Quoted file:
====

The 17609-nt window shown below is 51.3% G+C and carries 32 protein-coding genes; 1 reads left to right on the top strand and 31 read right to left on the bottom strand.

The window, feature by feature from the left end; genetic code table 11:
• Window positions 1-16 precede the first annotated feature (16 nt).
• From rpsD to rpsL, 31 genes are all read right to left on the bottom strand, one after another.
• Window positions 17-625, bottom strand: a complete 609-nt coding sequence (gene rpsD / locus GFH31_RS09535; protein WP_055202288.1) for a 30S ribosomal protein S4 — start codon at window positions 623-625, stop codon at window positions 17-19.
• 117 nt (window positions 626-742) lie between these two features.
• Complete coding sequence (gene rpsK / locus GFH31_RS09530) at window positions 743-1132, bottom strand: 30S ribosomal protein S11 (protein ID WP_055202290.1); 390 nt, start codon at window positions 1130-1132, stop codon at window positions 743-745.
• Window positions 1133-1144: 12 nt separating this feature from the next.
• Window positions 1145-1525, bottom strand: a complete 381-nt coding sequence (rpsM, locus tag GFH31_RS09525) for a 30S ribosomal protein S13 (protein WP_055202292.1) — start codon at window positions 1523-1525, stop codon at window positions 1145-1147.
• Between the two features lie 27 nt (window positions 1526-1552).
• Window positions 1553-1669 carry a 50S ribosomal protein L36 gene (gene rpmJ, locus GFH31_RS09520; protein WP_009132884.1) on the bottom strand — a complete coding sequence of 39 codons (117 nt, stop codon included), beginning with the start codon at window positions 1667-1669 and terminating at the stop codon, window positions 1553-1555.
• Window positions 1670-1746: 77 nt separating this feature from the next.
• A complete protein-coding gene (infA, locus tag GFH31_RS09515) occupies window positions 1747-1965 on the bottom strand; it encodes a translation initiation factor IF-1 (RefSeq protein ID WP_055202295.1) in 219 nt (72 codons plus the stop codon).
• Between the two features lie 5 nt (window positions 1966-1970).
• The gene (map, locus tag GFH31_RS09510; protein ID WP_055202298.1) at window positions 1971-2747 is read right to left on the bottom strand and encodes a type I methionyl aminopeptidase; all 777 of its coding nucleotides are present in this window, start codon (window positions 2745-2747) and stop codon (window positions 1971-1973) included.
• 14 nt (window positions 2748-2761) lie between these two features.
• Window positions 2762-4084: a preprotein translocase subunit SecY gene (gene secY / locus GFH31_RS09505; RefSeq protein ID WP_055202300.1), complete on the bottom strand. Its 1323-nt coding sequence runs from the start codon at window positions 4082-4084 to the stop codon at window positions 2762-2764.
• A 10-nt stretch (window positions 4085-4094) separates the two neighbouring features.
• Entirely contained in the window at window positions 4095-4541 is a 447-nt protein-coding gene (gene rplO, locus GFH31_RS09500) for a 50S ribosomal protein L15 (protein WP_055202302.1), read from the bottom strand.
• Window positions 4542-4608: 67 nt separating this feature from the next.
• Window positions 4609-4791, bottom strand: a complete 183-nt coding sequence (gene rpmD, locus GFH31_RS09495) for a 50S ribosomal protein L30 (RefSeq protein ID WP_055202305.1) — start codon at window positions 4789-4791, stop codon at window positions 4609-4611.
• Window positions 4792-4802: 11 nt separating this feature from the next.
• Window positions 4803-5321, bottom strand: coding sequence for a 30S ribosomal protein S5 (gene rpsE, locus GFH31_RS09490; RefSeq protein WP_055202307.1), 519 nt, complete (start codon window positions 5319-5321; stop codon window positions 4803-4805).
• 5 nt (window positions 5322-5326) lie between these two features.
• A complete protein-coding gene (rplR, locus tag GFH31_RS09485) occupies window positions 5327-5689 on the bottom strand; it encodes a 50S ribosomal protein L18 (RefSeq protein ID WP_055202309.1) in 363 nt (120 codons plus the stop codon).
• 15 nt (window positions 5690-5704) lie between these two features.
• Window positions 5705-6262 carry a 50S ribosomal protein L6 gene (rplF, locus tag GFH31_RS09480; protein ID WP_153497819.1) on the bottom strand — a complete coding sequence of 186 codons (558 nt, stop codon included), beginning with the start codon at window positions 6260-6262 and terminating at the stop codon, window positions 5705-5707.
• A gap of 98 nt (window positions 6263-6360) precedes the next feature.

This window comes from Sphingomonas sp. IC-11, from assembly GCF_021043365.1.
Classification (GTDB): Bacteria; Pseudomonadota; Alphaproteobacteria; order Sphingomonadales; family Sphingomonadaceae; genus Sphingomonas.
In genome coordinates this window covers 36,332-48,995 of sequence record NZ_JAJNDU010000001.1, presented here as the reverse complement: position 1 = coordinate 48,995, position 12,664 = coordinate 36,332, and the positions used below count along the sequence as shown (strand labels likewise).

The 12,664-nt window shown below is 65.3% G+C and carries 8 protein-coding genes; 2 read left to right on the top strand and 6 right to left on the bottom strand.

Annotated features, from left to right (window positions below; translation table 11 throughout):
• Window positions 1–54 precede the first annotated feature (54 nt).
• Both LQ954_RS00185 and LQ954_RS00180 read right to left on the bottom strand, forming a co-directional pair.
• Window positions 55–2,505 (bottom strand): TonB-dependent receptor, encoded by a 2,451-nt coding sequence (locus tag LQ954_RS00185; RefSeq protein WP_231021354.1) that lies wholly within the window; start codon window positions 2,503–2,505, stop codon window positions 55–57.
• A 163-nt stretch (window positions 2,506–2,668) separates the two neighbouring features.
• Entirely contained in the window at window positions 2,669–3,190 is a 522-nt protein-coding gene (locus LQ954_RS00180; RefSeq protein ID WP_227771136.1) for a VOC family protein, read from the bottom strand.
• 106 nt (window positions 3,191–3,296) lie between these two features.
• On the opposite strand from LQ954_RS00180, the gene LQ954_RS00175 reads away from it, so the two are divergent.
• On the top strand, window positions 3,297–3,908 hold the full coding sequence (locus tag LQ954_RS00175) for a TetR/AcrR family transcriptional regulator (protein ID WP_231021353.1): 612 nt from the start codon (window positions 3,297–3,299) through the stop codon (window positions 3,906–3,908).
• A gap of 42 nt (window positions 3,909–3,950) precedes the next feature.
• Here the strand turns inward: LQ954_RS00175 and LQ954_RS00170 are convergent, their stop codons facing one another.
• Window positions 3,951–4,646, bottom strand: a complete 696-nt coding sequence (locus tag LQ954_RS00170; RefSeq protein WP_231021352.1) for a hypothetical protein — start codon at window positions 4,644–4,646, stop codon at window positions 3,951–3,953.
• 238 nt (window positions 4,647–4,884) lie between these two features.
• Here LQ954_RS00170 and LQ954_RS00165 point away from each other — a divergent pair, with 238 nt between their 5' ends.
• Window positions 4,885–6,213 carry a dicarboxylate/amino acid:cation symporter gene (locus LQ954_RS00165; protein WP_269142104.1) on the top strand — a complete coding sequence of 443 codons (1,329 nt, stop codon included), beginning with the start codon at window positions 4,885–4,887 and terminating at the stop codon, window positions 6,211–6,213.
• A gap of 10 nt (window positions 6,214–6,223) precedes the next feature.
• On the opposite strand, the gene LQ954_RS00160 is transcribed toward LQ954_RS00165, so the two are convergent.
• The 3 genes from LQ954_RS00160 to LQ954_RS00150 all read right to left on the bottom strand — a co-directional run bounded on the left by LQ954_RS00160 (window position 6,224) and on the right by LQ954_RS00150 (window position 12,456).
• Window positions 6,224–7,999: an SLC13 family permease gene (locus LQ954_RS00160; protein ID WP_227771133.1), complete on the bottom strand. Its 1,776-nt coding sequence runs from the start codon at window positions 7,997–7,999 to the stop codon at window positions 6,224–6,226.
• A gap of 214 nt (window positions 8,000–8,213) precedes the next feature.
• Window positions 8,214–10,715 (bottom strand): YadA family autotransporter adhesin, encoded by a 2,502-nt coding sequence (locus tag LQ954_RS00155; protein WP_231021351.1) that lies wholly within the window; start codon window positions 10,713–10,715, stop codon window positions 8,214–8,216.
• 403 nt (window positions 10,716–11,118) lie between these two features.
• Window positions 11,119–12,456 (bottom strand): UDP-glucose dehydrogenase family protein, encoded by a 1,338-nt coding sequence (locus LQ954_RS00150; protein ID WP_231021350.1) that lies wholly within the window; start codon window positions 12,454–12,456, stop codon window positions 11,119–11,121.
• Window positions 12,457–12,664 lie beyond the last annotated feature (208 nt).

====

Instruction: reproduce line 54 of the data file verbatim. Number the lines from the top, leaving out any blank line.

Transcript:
• 403 nt (window positions 10,716–11,118) lie between these two features.